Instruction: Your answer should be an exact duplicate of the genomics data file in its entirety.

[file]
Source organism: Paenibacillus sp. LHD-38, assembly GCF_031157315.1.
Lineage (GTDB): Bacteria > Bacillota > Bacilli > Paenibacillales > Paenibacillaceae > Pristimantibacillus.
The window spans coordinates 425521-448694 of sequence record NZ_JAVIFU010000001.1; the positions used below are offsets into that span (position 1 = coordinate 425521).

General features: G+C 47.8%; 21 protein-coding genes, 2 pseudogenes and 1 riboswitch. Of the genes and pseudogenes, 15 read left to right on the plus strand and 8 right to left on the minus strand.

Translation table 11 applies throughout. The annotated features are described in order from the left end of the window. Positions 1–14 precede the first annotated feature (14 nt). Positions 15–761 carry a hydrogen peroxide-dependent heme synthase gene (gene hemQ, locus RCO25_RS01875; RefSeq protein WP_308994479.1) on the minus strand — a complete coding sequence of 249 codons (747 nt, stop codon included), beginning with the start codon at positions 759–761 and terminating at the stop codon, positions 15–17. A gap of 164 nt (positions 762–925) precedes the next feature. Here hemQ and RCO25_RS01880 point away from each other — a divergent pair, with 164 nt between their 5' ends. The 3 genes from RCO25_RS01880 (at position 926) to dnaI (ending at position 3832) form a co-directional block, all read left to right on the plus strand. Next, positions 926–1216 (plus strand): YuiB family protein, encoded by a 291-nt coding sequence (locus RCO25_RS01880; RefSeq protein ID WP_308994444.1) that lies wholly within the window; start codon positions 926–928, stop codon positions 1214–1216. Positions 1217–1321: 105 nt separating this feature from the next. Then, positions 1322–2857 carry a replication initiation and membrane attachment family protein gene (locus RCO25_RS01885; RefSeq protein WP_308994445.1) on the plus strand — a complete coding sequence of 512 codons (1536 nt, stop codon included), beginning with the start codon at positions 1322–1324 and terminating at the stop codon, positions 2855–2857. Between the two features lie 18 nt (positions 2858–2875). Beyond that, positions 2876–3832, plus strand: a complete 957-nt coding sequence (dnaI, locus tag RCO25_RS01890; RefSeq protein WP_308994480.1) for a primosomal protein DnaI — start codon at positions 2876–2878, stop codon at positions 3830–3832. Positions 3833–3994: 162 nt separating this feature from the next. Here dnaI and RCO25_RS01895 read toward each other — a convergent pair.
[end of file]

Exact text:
Source organism: Paenibacillus sp. LHD-38, assembly GCF_031157315.1.
Lineage (GTDB): Bacteria > Bacillota > Bacilli > Paenibacillales > Paenibacillaceae > Pristimantibacillus.
The window spans coordinates 425521-448694 of sequence record NZ_JAVIFU010000001.1; the positions used below are offsets into that span (position 1 = coordinate 425521).

General features: G+C 47.8%; 21 protein-coding genes, 2 pseudogenes and 1 riboswitch. Of the genes and pseudogenes, 15 read left to right on the plus strand and 8 right to left on the minus strand.

Translation table 11 applies throughout. The annotated features are described in order from the left end of the window. Positions 1–14 precede the first annotated feature (14 nt). Positions 15–761 carry a hydrogen peroxide-dependent heme synthase gene (gene hemQ, locus RCO25_RS01875; RefSeq protein WP_308994479.1) on the minus strand — a complete coding sequence of 249 codons (747 nt, stop codon included), beginning with the start codon at positions 759–761 and terminating at the stop codon, positions 15–17. A gap of 164 nt (positions 762–925) precedes the next feature. Here hemQ and RCO25_RS01880 point away from each other — a divergent pair, with 164 nt between their 5' ends. The 3 genes from RCO25_RS01880 (at position 926) to dnaI (ending at position 3832) form a co-directional block, all read left to right on the plus strand. Next, positions 926–1216 (plus strand): YuiB family protein, encoded by a 291-nt coding sequence (locus RCO25_RS01880; RefSeq protein ID WP_308994444.1) that lies wholly within the window; start codon positions 926–928, stop codon positions 1214–1216. Positions 1217–1321: 105 nt separating this feature from the next. Then, positions 1322–2857 carry a replication initiation and membrane attachment family protein gene (locus RCO25_RS01885; RefSeq protein WP_308994445.1) on the plus strand — a complete coding sequence of 512 codons (1536 nt, stop codon included), beginning with the start codon at positions 1322–1324 and terminating at the stop codon, positions 2855–2857. Between the two features lie 18 nt (positions 2858–2875). Beyond that, positions 2876–3832, plus strand: a complete 957-nt coding sequence (dnaI, locus tag RCO25_RS01890; RefSeq protein WP_308994480.1) for a primosomal protein DnaI — start codon at positions 2876–2878, stop codon at positions 3830–3832. Positions 3833–3994: 162 nt separating this feature from the next. Here dnaI and RCO25_RS01895 read toward each other — a convergent pair.